Floodwater Well Damage & How to Handle It

As is evident from the damage caused by historic floods in our region, the natural benefits of flooding events are not without severe cost to our built environments and the resources we rely on. These events have caused and will continue to inflict widespread damage to homes, roadways, bridges, and all types of built infrastructure – including drinking water systems. Fortunately, much of our public drinking water supply structure is located deep below ground and is not as susceptible to damage during flooding events. However, flooding can have a substantial impact on individual homeowners’ private drinking wells and septic systems, which may lead to the contamination of water supplies. If your property depends on a private well and has been partially or fully flooded, there are a few steps you can take to protect yourself and your family.


First, consider your home’s waste-removal system. If you have a septic system, it’s important that you do not use it while the ground is still saturated with water from the flood, as this prevents your system from filtering the wastewater through the drainage field. If you use your septic system while the ground is still saturated, you risk flooding your yard or even your home with septic waste. Additionally, this oversaturation of the ground or moving flood waters could have caused damage to your system. To ensure your septic system is in working order, contact a local plumber or septic service before use. They will be able to determine if there is any risk of sewage getting backed up into your yard, which can lead to well contamination.


Aside from potential contamination by a faulty septic system, there is also risk of your well itself being damaged by floodwaters. Moving water or high winds can carry large debris that can loosen well hardware, dislodge well construction, or distort casings. It is highly recommended that all wells less than 50 feet deep or over ten years old are inspected by a licensed official. Though damage may not be immediately noticeable or visible aboveground, these wells are more likely to become compromised or even collapse. An electrician should also inspect the well pump and its wiring to ensure the flood has not caused any shorts or breaks in the system. It is important that you take caution when attempting to visually inspect your own well; avoid wading in deep water, as rubber boots and gloves may not be enough to prevent electrical shock from damaged wiring.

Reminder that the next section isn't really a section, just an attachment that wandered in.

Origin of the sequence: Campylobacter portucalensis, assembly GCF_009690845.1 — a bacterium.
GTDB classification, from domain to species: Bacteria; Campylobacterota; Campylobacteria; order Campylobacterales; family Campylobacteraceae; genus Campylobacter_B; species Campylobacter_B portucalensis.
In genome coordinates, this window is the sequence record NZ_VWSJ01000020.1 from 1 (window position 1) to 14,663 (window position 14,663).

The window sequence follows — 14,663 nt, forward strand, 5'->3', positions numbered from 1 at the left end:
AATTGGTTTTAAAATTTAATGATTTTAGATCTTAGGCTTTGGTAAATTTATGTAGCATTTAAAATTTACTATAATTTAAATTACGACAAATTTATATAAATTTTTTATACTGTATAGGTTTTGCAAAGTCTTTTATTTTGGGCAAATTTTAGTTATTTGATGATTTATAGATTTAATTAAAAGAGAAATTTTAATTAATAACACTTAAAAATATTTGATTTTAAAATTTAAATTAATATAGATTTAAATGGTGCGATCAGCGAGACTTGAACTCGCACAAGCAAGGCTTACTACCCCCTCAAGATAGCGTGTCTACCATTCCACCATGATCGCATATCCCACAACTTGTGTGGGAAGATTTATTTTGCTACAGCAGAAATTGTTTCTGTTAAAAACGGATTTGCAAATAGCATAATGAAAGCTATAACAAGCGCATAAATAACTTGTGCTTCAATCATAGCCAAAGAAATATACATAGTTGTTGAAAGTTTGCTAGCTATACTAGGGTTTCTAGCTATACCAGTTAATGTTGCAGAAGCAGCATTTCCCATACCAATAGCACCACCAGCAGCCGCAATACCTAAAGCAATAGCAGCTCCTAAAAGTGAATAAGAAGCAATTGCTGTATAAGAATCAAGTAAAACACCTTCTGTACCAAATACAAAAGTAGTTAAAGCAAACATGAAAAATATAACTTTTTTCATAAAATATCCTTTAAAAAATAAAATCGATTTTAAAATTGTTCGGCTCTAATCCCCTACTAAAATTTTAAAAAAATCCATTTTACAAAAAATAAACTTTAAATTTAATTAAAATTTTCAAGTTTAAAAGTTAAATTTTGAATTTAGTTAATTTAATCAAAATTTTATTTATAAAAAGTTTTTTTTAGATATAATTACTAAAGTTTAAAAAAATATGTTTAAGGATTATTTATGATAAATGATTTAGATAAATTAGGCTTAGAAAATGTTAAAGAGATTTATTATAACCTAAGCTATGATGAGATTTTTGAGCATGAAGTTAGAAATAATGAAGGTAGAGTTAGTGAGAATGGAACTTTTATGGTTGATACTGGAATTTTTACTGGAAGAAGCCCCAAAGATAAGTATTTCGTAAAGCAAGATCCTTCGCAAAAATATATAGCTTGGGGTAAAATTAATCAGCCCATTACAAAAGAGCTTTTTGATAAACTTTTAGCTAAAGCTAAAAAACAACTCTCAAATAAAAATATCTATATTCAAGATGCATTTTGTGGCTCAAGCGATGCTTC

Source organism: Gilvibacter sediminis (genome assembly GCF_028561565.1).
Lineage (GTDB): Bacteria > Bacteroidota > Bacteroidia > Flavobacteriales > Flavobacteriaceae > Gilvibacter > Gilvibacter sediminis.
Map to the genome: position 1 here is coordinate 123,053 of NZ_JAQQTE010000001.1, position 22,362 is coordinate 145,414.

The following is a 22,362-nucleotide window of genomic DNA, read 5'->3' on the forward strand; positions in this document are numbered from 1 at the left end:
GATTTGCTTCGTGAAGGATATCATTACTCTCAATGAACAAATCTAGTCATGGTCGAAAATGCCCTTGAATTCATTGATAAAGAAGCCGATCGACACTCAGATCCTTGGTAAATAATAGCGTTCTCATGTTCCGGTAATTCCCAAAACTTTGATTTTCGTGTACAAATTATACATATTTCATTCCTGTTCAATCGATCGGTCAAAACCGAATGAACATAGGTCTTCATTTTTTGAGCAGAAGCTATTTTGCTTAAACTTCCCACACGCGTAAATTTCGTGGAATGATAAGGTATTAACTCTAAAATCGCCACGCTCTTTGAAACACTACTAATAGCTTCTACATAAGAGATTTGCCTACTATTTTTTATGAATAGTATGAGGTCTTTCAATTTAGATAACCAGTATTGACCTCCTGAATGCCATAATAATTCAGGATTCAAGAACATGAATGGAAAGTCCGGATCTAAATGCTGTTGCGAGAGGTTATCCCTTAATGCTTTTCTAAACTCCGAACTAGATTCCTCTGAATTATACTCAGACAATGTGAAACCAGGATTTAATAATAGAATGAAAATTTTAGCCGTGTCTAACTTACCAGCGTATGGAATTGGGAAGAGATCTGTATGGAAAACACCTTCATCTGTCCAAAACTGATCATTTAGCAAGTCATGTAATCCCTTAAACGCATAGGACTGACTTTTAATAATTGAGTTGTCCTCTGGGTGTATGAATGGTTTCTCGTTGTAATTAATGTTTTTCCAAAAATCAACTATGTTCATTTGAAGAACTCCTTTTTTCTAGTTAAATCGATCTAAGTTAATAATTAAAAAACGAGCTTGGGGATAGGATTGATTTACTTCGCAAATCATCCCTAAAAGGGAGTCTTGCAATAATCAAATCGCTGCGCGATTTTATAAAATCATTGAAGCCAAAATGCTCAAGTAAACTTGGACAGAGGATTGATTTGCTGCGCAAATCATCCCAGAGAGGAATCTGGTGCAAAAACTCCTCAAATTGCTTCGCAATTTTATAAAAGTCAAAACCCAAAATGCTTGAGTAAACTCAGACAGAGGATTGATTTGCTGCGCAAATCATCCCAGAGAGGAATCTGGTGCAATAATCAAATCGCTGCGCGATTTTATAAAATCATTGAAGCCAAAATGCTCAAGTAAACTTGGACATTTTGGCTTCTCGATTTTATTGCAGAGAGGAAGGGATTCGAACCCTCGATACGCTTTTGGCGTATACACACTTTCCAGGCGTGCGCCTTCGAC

Finally, if your well was not tightly capped, or you notice that the cap has been dislodged, it’s possible that sediment, debris, or floodwater could have contaminated it. Work with your local health department to get your well water tested before using it for drinking, cooking, and cleaning. For a full list of tips, precautions, and steps to take during an emergency or natural disaster, check out this fact sheet about the potential impacts of emergencies and disasters on your well.


Regardless of its cause, flooding is (and will only continue to be!) a regularly occurring natural phenomenon. While it may be an inevitable part of our water cycle, planning appropriately to mitigate or avoid flood damage to our built environments will ultimately allow us to take advantage of flooding’s natural benefits, like recharging aquifers and providing soil with nutrients. Encouraging communities to consider their groundwater resources when planning for future flooding events helps keep our drinking water safe, and is one step we can all take toward responsibly managing the impacts of flooding.